Last night we were rushing to get home with the groceries before Hubby arrived with the news about his workplace transfer. Did it go through, or was there a hitch? (Tie up that horse and go on.) Mama needed a kiddie burger. I pulled up to the Mickey D’s window.
“Welcome to Calories Central. Would you like to try our frozen Strawberry Lemonade?”
Would I ever. But . . . no.
“I just need a double cheeseburger with no meat.”
. . .
A screech from the sidecar. “No CHEESE, I said!” Laughter.
“I meant . . . yeah, no CHEESE. You know, a double HAMburger.”
Good thing the clerk’s first language wasn’t English or she’d have been laughing as I pulled around. She probably just thought about the crazy customers who should be going to the Have It Yer Own Way store.
Then I floored it for WallyWorld, where I could get some cold cuts from the deli so Hubs can make his own lunches for the next couple of weeks. Well, I was smart: I went to the deli and placed an order first (“be right back for that”), then ran through the rest of the store for a few odds and ends. Then I zipped to the self-checkout, scanned it all (“Unexpected item in bagging area” was my purse), and zoomed outside where the van was still idling (with doors locked and crew listening to crazy radio pundit–don’t get me started on his take on certain issues!) We were halfway home when Mama said in a disappointed voice, “We didn’t get any ham.”
*dang* How long had it been since we left? I pulled a U and got into snarled traffic. Was I even going the right way to the store? That’s what low blood sugar will do to a person. I hurried back inside and the deli clerk said, “I wondered what happened to you.”
Again with the self-checkout. When I was three or four, I remember expressing the desire to become a checkout clerk to the Henke-Pilot clerk because you got to use that conveyor belt thingie. (It was in the days before the price scanner; you actually had to punch in the sticky tag number and make the taxes calc yourself. Wow! What we did at Dairy Queen in the seventies was ignore the ones-place digit and divide by two, which gave a close enough approx of the 5% sales tax at the time. It HAS gone up.) Anyway, now that I get to check out my own groceries, the charm is gone. I feel as if I have to work at the store as well as shop there! No more riding on the conveyor belt like Maggie Simpson.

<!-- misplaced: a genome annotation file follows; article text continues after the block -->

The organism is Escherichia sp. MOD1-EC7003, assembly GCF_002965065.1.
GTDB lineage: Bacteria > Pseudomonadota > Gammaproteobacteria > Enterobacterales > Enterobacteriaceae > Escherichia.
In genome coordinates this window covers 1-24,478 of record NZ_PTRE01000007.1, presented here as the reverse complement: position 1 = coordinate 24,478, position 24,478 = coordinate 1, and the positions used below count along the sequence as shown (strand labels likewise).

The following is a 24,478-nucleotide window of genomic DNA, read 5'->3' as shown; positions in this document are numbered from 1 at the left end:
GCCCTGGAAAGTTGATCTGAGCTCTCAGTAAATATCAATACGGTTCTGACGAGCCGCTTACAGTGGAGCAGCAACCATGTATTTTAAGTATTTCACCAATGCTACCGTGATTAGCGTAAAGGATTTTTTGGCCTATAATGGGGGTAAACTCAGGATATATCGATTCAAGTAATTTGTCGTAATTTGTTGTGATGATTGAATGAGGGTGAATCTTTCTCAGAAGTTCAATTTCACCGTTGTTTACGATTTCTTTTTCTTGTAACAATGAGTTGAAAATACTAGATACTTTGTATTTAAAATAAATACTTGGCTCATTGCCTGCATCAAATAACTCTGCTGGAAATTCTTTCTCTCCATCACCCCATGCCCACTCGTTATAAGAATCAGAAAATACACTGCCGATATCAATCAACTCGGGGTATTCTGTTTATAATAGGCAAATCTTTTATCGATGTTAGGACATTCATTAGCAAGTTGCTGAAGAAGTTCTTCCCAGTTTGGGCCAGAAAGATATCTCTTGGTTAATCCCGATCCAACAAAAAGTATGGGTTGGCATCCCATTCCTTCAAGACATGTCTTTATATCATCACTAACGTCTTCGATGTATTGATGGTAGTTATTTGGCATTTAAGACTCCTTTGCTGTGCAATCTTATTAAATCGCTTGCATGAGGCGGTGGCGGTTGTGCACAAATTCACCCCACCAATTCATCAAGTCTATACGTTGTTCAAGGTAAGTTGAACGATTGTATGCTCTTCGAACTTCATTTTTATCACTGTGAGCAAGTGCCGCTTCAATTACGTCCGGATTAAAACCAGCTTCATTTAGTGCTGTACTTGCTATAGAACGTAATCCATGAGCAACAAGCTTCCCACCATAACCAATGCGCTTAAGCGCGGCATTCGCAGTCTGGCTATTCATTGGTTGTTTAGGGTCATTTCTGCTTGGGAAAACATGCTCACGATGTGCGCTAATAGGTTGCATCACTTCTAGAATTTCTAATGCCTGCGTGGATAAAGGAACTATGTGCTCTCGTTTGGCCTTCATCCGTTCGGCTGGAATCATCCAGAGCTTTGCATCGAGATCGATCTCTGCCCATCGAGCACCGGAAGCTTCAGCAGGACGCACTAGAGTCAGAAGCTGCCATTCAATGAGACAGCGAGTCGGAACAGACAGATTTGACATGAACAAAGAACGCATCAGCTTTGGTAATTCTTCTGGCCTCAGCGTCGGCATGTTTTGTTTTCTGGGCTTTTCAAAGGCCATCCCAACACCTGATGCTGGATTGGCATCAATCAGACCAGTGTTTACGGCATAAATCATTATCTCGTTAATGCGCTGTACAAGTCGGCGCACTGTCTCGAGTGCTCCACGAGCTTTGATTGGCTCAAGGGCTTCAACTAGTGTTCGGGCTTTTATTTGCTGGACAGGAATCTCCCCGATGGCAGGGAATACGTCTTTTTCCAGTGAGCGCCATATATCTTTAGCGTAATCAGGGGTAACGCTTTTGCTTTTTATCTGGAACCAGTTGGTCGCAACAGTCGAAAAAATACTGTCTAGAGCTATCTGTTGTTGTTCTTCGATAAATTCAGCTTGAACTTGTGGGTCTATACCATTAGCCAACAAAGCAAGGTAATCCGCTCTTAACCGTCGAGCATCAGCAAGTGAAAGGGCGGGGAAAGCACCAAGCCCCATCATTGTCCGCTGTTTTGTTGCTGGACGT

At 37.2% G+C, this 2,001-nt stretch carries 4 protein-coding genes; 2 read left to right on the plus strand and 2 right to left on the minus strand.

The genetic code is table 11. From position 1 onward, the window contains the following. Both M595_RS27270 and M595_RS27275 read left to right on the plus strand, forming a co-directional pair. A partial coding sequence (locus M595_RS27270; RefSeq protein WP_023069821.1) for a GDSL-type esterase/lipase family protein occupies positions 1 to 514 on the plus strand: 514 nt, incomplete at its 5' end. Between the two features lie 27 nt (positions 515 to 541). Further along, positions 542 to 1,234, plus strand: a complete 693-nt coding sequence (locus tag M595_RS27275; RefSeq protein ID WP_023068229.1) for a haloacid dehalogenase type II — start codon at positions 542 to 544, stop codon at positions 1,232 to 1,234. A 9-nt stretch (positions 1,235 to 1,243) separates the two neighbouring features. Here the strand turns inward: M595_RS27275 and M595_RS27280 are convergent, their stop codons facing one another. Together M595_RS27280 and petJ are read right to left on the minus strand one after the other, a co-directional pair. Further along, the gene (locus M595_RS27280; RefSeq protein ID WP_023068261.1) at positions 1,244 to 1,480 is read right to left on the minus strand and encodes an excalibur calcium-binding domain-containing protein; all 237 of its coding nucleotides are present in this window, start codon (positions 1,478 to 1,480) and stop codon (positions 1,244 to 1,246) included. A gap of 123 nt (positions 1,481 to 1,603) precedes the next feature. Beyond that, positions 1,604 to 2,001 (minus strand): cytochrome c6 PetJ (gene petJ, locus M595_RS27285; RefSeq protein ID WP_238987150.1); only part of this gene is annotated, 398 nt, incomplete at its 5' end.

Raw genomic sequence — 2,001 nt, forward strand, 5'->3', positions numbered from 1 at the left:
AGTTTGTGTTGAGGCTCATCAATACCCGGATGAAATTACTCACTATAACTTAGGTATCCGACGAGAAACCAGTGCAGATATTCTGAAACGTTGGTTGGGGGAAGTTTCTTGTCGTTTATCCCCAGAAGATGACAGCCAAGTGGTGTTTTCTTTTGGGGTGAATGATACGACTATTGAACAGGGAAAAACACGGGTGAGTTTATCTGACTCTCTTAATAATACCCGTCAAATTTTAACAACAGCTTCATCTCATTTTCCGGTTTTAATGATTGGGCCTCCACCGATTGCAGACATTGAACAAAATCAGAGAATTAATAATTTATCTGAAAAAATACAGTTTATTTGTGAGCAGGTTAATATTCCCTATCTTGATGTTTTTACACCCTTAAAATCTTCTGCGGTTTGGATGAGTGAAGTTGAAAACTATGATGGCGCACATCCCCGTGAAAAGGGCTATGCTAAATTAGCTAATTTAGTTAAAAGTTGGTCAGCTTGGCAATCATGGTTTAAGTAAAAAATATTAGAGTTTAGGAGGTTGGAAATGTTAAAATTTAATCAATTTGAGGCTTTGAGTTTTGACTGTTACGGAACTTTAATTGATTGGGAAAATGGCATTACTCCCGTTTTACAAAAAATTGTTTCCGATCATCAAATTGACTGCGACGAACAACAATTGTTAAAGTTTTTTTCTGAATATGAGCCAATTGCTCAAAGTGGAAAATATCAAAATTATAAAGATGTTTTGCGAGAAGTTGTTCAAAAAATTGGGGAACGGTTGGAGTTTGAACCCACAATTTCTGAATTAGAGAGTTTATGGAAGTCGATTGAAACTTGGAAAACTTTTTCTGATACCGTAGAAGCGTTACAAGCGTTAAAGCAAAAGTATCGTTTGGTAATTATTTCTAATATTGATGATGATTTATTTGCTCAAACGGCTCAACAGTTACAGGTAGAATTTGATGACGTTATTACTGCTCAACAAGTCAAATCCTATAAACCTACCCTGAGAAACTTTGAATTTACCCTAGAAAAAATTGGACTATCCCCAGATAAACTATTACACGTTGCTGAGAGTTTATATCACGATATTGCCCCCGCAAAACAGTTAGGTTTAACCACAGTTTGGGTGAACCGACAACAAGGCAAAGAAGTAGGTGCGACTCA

One quick stop at Dollar General and we’d be finished. “There’s a coupon for those chips,” chirped the clerk. She ran over to get one. The register didn’t recognize it. She ran back for the manager. A long line began to form. . . .
Coupon never did go through. Mutiny in aisle 9.
We got home to discover that his transfer was approved. Now comes the “proving yourself” phase all over again. And moving to a different cubicle! But he’s happy. He thinks.
(The phone is ringing. Oops–he’s at the doctor’s office and needs a check because they don’t take plastic. Off to the rescue with check #3405!)